So then I started a sojourn at the Wound Care Center in Streetsboro, up the road.  I was not supposed to get that foot wet, and told to insert it into a plastic bag if I could take a shower somehow.  Well, I found out that I was eligible, through your tax dollars at work, to have a home health care worker AND physical AND occupational therapiss come to my home and do some helpful things, like give me a shower and other needed things.
So I had to get nekkid in front of strangers, but I was clean, finally. ( Until that happened I had been showerless  for over two weeks.) The physical therapy was similar to stuff I had learned at the fall prevention program I went through last year. (So why did I fall? No idea.) I didn't need the OT.
Today I had my last visit with the orthopedic doc and was pronounced  healed, bone wise. In the afternoon, at the wound care place, I was pronounced healed of the wound on my instep, and got to ring this bell they have when you are whole again. No more walker. I can now take my own shower. I can sleep without having to wear the orthopedic Birkenstock which has all this Velcro on it so that you end up with your sheets twisted around you if you move your foot.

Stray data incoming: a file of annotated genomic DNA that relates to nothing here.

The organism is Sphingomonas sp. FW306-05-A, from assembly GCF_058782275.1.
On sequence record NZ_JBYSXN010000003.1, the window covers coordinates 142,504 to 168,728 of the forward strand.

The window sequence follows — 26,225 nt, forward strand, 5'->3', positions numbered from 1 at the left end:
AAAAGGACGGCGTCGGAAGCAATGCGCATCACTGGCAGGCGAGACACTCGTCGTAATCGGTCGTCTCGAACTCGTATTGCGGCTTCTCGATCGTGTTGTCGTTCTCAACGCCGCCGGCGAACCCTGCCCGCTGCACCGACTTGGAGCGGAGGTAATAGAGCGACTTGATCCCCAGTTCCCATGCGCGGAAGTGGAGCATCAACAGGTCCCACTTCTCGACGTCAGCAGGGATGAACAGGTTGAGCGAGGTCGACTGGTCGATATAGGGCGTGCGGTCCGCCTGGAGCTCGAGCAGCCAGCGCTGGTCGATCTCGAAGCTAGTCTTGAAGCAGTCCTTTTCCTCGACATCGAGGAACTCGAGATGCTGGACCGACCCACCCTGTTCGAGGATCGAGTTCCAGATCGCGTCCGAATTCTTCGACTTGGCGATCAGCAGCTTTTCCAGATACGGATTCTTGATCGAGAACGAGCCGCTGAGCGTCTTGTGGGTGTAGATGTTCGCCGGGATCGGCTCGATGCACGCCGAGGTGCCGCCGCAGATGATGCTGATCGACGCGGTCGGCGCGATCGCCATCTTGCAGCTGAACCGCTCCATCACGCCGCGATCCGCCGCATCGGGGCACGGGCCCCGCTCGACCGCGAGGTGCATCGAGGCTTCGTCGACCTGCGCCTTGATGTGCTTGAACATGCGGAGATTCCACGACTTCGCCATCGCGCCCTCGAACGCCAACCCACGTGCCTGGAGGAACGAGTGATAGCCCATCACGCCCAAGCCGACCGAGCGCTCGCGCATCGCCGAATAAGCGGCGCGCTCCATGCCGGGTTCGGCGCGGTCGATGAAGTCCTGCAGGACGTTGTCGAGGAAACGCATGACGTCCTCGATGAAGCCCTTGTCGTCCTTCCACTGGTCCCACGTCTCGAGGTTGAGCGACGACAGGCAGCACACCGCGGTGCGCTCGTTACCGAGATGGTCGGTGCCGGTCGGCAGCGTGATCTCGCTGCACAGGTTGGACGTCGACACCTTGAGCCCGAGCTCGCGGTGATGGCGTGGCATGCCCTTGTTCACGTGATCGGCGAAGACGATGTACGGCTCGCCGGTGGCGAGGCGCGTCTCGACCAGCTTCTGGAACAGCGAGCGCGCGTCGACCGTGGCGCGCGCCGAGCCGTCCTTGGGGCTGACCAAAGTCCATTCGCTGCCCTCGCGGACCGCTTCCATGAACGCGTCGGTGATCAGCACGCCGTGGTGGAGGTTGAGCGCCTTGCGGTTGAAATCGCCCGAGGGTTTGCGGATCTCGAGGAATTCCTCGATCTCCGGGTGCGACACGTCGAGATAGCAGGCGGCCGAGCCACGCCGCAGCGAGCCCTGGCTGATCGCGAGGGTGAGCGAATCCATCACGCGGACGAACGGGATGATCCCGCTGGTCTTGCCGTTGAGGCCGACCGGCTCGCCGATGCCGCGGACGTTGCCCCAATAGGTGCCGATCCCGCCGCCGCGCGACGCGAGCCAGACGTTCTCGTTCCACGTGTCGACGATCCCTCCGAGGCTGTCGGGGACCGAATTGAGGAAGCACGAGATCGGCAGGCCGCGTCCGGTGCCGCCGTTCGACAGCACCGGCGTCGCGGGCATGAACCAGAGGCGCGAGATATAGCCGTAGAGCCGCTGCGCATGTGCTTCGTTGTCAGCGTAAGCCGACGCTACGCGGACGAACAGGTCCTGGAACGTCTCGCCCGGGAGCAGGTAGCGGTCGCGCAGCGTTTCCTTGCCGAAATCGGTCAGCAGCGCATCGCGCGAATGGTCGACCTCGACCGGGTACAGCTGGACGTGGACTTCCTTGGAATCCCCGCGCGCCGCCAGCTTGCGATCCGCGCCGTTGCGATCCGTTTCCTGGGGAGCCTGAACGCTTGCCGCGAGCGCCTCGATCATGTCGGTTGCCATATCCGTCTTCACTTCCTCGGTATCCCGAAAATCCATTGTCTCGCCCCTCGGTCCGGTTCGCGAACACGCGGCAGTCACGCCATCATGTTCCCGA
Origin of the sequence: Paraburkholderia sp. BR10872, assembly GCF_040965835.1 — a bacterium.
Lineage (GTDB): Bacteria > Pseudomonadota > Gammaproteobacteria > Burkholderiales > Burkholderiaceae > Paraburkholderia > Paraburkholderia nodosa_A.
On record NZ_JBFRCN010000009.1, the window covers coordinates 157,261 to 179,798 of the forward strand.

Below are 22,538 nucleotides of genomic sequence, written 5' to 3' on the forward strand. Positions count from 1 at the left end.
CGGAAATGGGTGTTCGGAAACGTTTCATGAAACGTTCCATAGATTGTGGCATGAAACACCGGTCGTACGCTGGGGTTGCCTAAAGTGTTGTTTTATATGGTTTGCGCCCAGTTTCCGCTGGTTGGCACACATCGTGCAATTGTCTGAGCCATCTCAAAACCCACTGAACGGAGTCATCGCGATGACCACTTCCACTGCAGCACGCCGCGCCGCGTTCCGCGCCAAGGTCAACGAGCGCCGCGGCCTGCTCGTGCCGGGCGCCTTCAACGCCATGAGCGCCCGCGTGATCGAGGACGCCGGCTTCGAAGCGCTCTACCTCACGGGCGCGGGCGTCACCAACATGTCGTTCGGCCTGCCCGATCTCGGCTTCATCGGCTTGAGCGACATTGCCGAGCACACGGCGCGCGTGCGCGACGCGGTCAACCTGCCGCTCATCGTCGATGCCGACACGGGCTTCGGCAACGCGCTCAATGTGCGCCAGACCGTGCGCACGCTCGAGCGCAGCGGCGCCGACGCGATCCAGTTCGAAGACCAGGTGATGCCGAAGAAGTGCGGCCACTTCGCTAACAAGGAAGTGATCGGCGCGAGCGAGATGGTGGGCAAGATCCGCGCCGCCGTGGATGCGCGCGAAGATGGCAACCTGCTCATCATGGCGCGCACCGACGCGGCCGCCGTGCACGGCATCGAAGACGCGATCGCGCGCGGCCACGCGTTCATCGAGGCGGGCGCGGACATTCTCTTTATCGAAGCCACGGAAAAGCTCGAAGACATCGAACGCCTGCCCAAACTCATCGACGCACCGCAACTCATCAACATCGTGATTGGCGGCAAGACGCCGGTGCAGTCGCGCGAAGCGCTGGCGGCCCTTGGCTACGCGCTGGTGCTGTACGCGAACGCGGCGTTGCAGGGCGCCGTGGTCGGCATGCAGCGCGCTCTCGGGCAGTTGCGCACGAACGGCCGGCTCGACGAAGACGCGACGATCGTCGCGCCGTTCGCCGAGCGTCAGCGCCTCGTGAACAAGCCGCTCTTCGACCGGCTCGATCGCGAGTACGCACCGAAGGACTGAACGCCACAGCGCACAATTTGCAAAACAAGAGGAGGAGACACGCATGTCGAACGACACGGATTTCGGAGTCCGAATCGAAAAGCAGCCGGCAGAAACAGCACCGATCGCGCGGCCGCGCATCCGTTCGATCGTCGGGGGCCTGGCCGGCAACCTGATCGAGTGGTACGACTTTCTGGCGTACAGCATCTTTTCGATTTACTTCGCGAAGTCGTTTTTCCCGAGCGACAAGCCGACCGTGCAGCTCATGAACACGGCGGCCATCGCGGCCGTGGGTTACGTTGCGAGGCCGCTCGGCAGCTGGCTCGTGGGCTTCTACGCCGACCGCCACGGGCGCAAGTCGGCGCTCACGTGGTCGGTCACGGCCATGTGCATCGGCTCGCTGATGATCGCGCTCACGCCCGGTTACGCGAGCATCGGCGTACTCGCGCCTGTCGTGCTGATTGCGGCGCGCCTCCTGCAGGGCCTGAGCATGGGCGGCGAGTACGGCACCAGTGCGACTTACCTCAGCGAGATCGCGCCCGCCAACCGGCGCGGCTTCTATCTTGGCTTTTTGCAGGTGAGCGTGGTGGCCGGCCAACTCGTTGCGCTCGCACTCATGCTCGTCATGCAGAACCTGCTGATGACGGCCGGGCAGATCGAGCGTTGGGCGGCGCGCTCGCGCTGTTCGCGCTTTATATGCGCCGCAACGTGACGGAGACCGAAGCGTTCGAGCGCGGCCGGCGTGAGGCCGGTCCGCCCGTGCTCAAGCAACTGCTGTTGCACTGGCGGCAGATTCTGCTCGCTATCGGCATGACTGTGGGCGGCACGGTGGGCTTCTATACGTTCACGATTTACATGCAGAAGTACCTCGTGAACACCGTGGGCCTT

I can now fix my own coffee and carry it into the living room. I do not have to clump around the house with the walker, sounding like someone in a horror movie.
John does not have to fix my breakfast, leave a sandwich in the refrigerator and come home and fix dinner after a day's hard work. Sally does not have to haul me to various docs.
Life is better for now.
I also had better watch my step, dammit.